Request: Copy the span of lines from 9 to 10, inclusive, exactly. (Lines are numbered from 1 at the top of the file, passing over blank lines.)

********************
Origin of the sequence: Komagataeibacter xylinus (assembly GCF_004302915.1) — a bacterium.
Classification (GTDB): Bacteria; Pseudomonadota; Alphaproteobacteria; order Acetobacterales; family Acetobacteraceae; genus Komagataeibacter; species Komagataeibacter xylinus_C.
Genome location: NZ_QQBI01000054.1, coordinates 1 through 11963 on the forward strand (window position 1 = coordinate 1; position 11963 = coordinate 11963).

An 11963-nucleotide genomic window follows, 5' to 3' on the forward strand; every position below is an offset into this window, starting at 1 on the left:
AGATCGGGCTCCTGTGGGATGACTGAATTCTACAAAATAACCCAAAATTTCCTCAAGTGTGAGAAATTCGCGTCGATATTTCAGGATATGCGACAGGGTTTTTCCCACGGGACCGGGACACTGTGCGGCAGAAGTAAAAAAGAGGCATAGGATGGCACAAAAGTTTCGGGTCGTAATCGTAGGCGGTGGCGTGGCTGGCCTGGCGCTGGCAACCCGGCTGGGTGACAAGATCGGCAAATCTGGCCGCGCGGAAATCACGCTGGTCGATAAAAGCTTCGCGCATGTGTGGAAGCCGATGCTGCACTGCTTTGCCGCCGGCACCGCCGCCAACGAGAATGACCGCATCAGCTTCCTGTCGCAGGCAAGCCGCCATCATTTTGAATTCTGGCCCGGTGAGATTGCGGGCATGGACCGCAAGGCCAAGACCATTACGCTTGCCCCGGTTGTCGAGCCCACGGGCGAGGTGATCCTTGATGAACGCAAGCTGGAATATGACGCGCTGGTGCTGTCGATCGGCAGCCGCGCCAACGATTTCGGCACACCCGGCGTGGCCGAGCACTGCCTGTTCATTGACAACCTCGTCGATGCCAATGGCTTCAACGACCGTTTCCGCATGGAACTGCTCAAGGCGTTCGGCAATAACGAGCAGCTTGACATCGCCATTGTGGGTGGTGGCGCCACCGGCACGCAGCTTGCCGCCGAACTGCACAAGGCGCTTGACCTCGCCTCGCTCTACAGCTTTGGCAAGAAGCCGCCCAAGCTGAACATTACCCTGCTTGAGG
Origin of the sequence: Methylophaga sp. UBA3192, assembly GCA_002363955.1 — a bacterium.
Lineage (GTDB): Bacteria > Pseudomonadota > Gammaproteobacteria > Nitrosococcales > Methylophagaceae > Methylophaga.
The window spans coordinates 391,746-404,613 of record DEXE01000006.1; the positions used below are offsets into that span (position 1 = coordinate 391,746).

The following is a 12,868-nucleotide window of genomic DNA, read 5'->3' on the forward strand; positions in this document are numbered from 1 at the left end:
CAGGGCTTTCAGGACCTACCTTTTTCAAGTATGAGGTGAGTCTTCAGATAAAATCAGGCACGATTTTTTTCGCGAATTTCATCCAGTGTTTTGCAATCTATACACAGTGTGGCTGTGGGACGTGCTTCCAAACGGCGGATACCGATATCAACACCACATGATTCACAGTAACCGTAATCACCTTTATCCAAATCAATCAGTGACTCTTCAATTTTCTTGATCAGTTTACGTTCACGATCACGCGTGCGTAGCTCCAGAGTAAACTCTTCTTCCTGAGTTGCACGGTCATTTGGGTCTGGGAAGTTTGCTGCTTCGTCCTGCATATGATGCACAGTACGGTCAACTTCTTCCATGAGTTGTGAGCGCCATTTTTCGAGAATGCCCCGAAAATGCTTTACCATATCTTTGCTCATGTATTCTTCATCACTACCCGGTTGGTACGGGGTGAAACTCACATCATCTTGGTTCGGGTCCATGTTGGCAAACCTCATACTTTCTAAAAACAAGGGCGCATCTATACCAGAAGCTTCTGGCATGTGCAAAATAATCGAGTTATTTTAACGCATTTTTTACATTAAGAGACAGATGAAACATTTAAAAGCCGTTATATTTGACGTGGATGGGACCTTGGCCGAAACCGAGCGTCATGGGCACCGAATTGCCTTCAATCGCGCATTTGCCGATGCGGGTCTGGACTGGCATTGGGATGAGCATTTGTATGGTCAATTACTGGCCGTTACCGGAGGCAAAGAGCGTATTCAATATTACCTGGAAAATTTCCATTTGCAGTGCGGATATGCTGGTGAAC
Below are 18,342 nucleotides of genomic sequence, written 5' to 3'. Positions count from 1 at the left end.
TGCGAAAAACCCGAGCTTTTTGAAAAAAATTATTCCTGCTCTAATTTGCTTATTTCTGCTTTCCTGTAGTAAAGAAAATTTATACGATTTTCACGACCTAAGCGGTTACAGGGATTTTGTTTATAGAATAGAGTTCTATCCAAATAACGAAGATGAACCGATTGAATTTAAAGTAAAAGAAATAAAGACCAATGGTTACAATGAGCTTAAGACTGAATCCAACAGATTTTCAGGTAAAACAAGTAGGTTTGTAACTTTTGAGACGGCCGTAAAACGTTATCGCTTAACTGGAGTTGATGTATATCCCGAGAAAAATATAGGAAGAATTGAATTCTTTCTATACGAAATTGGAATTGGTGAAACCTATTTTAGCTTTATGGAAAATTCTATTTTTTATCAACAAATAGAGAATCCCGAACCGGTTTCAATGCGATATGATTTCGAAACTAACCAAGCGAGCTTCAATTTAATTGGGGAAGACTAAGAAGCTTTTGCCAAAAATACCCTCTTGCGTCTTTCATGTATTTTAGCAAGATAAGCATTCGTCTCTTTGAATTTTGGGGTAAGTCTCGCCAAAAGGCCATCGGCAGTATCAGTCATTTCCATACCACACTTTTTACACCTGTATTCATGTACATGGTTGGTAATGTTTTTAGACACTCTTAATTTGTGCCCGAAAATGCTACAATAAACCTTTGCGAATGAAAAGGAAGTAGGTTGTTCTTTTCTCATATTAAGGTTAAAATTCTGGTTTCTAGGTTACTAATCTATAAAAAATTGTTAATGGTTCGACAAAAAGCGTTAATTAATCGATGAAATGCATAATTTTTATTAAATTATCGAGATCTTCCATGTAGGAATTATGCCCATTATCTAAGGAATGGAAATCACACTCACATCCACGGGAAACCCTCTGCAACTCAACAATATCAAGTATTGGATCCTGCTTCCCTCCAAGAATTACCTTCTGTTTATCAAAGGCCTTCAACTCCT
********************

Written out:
The following is a 12,868-nucleotide window of genomic DNA, read 5'->3' on the forward strand; positions in this document are numbered from 1 at the left end:
CAGGGCTTTCAGGACCTACCTTTTTCAAGTATGAGGTGAGTCTTCAGATAAAATCAGGCACGATTTTTTTCGCGAATTTCATCCAGTGTTTTGCAATCTATACACAGTGTGGCTGTGGGACGTGCTTCCAAACGGCGGATACCGATATCAACACCACATGATTCACAGTAACCGTAATCACCTTTATCCAAATCAATCAGTGACTCTTCAATTTTCTTGATCAGTTTACGTTCACGATCACGCGTGCGTAGCTCCAGAGTAAACTCTTCTTCCTGAGTTGCACGGTCATTTGGGTCTGGGAAGTTTGCTGCTTCGTCCTGCATATGATGCACAGTACGGTCAACTTCTTCCATGAGTTGTGAGCGCCATTTTTCGAGAATGCCCCGAAAATGCTTTACCATATCTTTGCTCATGTATTCTTCATCACTACCCGGTTGGTACGGGGTGAAACTCACATCATCTTGGTTCGGGTCCATGTTGGCAAACCTCATACTTTCTAAAAACAAGGGCGCATCTATACCAGAAGCTTCTGGCATGTGCAAAATAATCGAGTTATTTTAACGCATTTTTTACATTAAGAGACAGATGAAACATTTAAAAGCCGTTATATTTGACGTGGATGGGACCTTGGCCGAAACCGAGCGTCATGGGCACCGAATTGCCTTCAATCGCGCATTTGCCGATGCGGGTCTGGACTGGCATTGGGATGAGCATTTGTATGGTCAATTACTGGCCGTTACCGGAGGCAAAGAGCGTATTCAATATTACCTGGAAAATTTCCATTTGCAGTGCGGATATGCTGGTGAAC